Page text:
Personal Finance

MicroFIT solar plan: is there any way to also use it as Battery Backup?

  • Last Updated:
  • Sep 16th, 2014 9:30 pm
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Deal Fanatic
Jun 11, 2005
7238 posts
1632 upvotes
Mississauga
dani_toronto wrote:
Jan 17th, 2014 1:48 pm
Hmm... how to combine incoming Hydro with battery power? I assume sparks would fly (in a bad way) if those 2 touch each other.
Should I have some house circuits off-grid, fed exclusively by the batteries? Or are there controllers that can somehow use as much battery power as possible, and get from the grid the rest that the house may need?
This is not my expertise but i found this site should answer all your questions.

http://www.wsetech.com/battery.php
Deal Guru
User avatar
Nov 18, 2005
10812 posts
2155 upvotes
Kingston
dani_toronto wrote:
Jan 17th, 2014 1:48 pm
Hmm... how to combine incoming Hydro with battery power? I assume sparks would fly (in a bad way) if those 2 touch each other.
Should I have some house circuits off-grid, fed exclusively by the batteries? Or are there controllers that can somehow use as much battery power as possible, and get from the grid the rest that the house may need?
The microFIT sponsored part of your system provides power to grid and you get paid the microFIT rate ($0.396 currently) for 100% of this power. Conceptually you don't use any of this power. You use "regular" power that you purchase from your hydro provider at the regular rate.

If you had a separate system that powered batteries this would minimize your hydro costs. My hydro panel is set up so that part of it can be switched to generator powered in the case of a power outage. I expect it could be set up to have that part of the panel powered by batteries instead.

FYI for a 10kw microFIT system you are looking at about $30K. Battery fed systems are more expensive.

If you are looking for something to cover power outages a standby generator would be a WAY better way to go than solar and batteries.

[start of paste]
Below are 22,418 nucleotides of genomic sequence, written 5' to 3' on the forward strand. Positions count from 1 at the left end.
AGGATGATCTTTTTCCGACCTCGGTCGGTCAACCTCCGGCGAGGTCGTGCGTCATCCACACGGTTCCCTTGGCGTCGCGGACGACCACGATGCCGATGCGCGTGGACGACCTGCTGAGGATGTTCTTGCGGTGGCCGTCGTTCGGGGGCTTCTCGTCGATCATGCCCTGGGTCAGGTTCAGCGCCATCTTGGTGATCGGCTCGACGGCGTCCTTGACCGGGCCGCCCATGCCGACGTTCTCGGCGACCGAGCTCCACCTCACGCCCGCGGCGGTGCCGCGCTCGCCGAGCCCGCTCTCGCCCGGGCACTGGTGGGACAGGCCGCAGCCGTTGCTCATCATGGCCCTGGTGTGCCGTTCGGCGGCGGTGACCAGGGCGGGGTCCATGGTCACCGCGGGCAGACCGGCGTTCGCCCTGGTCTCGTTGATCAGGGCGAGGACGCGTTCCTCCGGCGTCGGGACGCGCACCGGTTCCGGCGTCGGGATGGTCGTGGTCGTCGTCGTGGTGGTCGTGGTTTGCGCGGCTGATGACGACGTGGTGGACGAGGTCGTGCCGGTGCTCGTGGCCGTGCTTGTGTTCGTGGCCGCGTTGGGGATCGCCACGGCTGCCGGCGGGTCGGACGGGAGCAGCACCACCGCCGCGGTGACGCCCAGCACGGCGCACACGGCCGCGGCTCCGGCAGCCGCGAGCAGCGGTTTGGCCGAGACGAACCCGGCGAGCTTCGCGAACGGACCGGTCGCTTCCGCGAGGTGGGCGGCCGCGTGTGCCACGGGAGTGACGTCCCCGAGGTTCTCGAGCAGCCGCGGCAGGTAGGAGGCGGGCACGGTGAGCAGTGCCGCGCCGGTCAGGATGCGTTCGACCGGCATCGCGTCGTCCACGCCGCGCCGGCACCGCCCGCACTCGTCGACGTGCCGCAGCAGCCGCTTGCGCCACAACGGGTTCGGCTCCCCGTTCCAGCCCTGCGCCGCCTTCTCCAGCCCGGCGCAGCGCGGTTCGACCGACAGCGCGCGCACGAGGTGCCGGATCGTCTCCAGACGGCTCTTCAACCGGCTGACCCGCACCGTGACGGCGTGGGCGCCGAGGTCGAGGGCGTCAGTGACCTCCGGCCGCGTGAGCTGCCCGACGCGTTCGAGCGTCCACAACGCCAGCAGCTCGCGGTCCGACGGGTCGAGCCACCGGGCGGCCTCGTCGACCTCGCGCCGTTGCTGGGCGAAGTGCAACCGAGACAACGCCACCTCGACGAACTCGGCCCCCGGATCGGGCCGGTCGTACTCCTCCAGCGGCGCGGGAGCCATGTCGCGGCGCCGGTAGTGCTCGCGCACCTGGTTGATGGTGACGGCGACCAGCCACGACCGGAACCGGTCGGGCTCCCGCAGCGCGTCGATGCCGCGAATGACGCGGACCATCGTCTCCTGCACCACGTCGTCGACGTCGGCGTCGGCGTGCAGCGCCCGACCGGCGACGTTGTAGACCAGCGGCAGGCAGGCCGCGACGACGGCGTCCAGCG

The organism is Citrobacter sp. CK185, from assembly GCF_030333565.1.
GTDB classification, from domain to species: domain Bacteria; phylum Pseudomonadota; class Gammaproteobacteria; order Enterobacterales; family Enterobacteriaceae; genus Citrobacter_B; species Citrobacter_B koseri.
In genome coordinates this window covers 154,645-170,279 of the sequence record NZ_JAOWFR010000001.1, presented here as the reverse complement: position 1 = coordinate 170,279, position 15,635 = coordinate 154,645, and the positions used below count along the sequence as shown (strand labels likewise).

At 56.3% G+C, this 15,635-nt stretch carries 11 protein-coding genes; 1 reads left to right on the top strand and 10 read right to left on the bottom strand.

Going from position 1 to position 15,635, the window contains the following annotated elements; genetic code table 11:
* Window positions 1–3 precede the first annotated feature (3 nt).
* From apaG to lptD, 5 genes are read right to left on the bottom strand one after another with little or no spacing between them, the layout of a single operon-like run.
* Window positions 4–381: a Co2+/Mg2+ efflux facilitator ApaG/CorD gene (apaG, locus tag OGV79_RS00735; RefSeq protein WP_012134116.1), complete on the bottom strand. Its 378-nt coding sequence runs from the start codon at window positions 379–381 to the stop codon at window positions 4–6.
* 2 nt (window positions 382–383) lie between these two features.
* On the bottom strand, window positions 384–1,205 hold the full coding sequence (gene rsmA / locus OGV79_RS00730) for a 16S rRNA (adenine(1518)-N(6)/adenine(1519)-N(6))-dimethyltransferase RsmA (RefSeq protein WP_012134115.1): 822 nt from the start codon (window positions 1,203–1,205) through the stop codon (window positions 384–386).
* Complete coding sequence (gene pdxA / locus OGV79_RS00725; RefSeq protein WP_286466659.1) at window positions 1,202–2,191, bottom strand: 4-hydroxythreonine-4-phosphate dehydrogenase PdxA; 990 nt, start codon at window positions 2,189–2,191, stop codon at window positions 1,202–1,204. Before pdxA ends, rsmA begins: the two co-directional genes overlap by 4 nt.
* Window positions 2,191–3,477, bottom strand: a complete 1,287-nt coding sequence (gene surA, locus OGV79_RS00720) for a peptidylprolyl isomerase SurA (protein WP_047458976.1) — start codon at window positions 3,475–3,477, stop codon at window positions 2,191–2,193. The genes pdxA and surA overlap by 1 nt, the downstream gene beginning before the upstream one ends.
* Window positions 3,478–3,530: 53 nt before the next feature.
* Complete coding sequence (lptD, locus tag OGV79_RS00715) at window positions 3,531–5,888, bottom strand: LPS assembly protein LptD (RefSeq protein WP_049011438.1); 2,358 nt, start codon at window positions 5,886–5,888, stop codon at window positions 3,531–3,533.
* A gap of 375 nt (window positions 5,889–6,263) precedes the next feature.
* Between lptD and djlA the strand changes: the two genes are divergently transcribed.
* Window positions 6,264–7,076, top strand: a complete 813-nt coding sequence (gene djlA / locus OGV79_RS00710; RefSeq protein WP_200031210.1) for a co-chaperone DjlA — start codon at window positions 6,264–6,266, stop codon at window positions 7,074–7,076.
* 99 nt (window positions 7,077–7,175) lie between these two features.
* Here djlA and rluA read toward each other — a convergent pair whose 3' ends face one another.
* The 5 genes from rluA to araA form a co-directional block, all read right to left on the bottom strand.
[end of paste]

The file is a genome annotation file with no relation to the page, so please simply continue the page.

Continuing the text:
[OP]
Sr. Member
Jul 10, 2005
754 posts
121 upvotes
Toronto
JWL wrote:
Jan 18th, 2014 9:40 am
The microFIT sponsored part of your system provides power to grid and you get paid the microFIT rate ($0.396 currently) for 100% of this power. Conceptually you don't use any of this power. You use "regular" power that you purchase from your hydro provider at the regular rate.

If you had a separate system that powered batteries this would minimize your hydro costs. My hydro panel is set up so that part of it can be switched to generator powered in the case of a power outage. I expect it could be set up to have that part of the panel powered by batteries instead.

FYI for a 10kw microFIT system you are looking at about $30K. Battery fed systems are more expensive.

If you are looking for something to cover power outages a standby generator would be a WAY better way to go than solar and batteries.
Yes, looking at the numbers, even if I was using batteries, it would be better to sell my solar to the grid and re-buy it to charge my batteries from the grid. The downside is that if the outage is long, Id' have no way to keep recharging the batteries.

The current status of this technology (and its economics and rules) makes for some silly situations. I'd feel so stupid if I was powerless during an outage with a roof full of panels. Having to burn fossil fuel for backup power doesn't make me feel too 'green' either.

Thanks for your input.
Deal Guru
User avatar
Nov 18, 2005
10812 posts
2155 upvotes
Kingston
dani_toronto wrote:
Jan 18th, 2014 1:33 pm
Yes, looking at the numbers, even if I was using batteries, it would be better to sell my solar to the grid and re-buy it to charge my batteries from the grid. The downside is that if the outage is long, Id' have no way to keep recharging the batteries.
Even if you could get it set up to be able to switch over your panel generation to charge your batteries you'd have issues with effectiveness in the winter which is the time you would want the battery backup the most (for heat). Winter is the worst time for solar power generation between short days, low angle, snow/ice on the panels and seems to be more cloud cover.
Deal Addict
Jul 4, 2004
4594 posts
756 upvotes
Ottawa